DUBAI (Reuters) – President Joe Biden will visit the United State’s most important Arab ally Saudi Arabia on July 15-16 after two years of strained ties over the killing of Washington Post journalist Jamal Khashoggi and the war in Yemen.
Here are key issues between the United States and Saudi Arabia that could arise in talks involving Biden and King Salman bin Abdulaziz and the kingdom’s de facto ruler Crown Prince Mohammed bin Salman, also referred to as MbS.
Biden had refused to deal directly with Prince Mohammed following a U.S. intelligence report implicating him in the killing of Khashoggi in the Saudi consulate in Istanbul in 2018.
But Washington’s desire to improve ties to Gulf monarchies has become more urgent following Russia’s Feb. 24 invasion of Ukraine. The Ukraine war highlighted the relevance of Gulf oil producers as Biden struggles to combat high U.S. gasoline prices and build a united international front to isolate Russia.
The Saudi government denied any involvement by the prince in Khashoggi’s death, saying the murder was a heinous crime by a rogue group.
Biden’s visit to the kingdom, where he is also due to attend a summit of Arab leaders, ends his campaign pledge to make Saudi Arabia a pariah. Biden has called on the kingdom and other Gulf producers to raise oil output to help stabilise prices, which have surged as a result of a strong rebound in consumption from pandemic-induced lows and now sanctions on Russia.
Saudi Arabia and the United Arab Emirates (UAE) have been perceived as the only two countries in the Organization of the Petroleum Exporting Countries (OPEC) with spare capacity to boost global deliveries that could reduce prices.
But comments by French President Emmanuel Macron to Biden on the sidelines of the G7 summit caught on camera by Reuters suggested the two Gulf states could barely increase production.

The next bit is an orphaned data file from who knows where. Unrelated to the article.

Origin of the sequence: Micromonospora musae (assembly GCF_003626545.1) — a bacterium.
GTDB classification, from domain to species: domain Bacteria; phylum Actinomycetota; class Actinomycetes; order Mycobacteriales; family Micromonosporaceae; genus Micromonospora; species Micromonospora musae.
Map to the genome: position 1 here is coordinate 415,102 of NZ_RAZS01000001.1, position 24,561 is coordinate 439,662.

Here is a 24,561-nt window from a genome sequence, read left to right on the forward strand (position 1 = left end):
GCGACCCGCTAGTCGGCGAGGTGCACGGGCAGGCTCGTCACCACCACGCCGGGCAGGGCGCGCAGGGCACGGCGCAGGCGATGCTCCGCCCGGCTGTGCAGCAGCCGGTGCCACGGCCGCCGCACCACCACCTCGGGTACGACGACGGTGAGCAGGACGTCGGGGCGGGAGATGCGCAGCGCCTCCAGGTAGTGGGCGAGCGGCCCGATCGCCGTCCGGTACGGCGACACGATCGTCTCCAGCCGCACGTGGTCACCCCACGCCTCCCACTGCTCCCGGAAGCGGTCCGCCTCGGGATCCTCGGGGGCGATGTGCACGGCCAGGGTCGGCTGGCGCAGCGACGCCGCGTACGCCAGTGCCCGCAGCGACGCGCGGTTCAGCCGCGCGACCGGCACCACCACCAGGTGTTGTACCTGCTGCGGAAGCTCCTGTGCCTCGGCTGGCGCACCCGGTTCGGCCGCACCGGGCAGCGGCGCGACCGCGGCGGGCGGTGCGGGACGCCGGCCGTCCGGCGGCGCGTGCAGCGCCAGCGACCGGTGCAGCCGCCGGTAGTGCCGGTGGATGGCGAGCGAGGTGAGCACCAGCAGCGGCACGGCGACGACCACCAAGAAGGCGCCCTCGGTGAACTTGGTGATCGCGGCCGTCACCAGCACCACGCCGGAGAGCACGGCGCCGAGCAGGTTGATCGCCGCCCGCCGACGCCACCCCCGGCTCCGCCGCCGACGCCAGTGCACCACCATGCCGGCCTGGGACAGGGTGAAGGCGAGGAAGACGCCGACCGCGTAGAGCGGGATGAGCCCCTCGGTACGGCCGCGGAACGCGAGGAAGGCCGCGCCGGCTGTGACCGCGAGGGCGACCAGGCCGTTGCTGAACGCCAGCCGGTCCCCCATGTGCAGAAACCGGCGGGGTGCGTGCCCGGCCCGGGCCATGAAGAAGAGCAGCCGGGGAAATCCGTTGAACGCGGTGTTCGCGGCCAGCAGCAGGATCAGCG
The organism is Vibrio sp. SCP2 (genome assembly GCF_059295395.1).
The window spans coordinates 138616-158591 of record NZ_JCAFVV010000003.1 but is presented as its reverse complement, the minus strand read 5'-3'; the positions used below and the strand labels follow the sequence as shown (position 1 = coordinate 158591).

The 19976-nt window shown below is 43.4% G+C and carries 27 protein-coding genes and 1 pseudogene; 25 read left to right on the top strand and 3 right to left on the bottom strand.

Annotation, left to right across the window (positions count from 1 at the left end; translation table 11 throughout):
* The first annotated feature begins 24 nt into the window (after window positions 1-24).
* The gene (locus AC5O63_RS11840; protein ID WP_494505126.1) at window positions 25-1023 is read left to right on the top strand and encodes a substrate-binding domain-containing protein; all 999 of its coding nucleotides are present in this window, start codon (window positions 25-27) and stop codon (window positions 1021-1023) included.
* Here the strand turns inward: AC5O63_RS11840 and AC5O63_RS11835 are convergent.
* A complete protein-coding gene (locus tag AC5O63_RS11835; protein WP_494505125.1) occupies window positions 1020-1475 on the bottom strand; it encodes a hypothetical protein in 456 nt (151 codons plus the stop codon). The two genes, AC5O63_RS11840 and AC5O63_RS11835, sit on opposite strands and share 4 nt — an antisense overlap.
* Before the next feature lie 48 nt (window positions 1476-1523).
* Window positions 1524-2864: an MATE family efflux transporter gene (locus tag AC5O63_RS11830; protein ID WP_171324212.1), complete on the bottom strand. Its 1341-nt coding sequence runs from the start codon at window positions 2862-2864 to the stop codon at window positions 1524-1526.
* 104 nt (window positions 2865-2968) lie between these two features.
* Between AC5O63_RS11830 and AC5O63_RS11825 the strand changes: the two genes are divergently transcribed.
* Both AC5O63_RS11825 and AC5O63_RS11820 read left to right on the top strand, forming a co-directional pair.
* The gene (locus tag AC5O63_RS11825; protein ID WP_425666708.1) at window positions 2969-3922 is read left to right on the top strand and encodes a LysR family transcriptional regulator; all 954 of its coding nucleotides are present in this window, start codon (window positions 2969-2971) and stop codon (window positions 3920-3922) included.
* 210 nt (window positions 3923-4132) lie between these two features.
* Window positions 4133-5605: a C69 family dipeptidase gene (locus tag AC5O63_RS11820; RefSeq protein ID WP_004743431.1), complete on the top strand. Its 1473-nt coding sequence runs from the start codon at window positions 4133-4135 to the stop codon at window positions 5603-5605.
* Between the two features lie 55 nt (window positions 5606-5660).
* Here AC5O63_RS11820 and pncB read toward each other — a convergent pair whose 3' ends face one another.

Biden said last month he would not directly press Saudi Arabia to increase oil output on his visit.
Biden is likely to encourage Saudi Arabia to establish ties with Israel, advancing a U.S. push for an Arab-Israel bloc that could tilt the Middle East balance of power away from Iran.
Washington hopes more cooperation would further integrate Israel in the region. It may also preface more normalisation between Israel and other Gulf states.
Riyadh was supportive of Israel’s rapprochement with the UAE and Bahrain in the U.S.-brokered Abraham Accords of 2020. But Saudi Arabia stopped short of itself normalising ties to Israel.
Saudi Arabia, home to Islam’s holiest two sites, has conditioned any eventual normalization on the addressing of the Palestinians’ quest for statehood on territory captured by Israel in the 1967 Middle East war.
Biden will help Israel strengthen its regional ties and take its U.S. alliance to new heights on his Middle East trip, Israeli Prime Minister Naftali Bennett’s office said in June.
Biden has promised to put human rights at the heart of U.S. foreign policy.
Biden may reiterate the U.S. call on Saudi leaders to review cases of “prisoners of conscience” and lift travel bans and other restrictions imposed on women’s rights activists previously released from jail. Saudi authorities have detained senior royals, activists, intellectuals and clerics. Saudi officials deny there are any political prisoners in the kingdom.
Biden pledged in his presidential election campaign that he would reassess U.S. ties with Saudi Arabia.
Both sides agreed in April on a U.N. ceasefire proposal that has suspended air, sea and land attacks while allowing imports into Houthi-controlled sea ports and a partial reopening of Sanaa airport. The truce is the first comprehensive agreement in the war, which has killed tens of thousands and pushed Yemen to the brink of famine.
Biden is likely to ask Riyadh to keep up its support for the truce. In June the White House took the rare step of recognizing the role played by MbS in extending a ceasefire in Yemen
Saudi Arabia has long been wary of efforts to revive Iran’s 2015 nuclear deal with world powers, which gave Tehran sanctions relief in exchange for curbs on Iran’s nuclear programme. Talks on resurrecting the accord have been stalled for months.
MbS is likely to raise his concerns. Riyadh, which has been locked in several proxy wars with Iran in the region including in Yemen, had criticised the 2015 pact as flawed for not addressing Tehran’s missile programme and network of regional allies, a key concern for some Gulf states.
(Writing by Michael Georgy, Editing by William Maclean)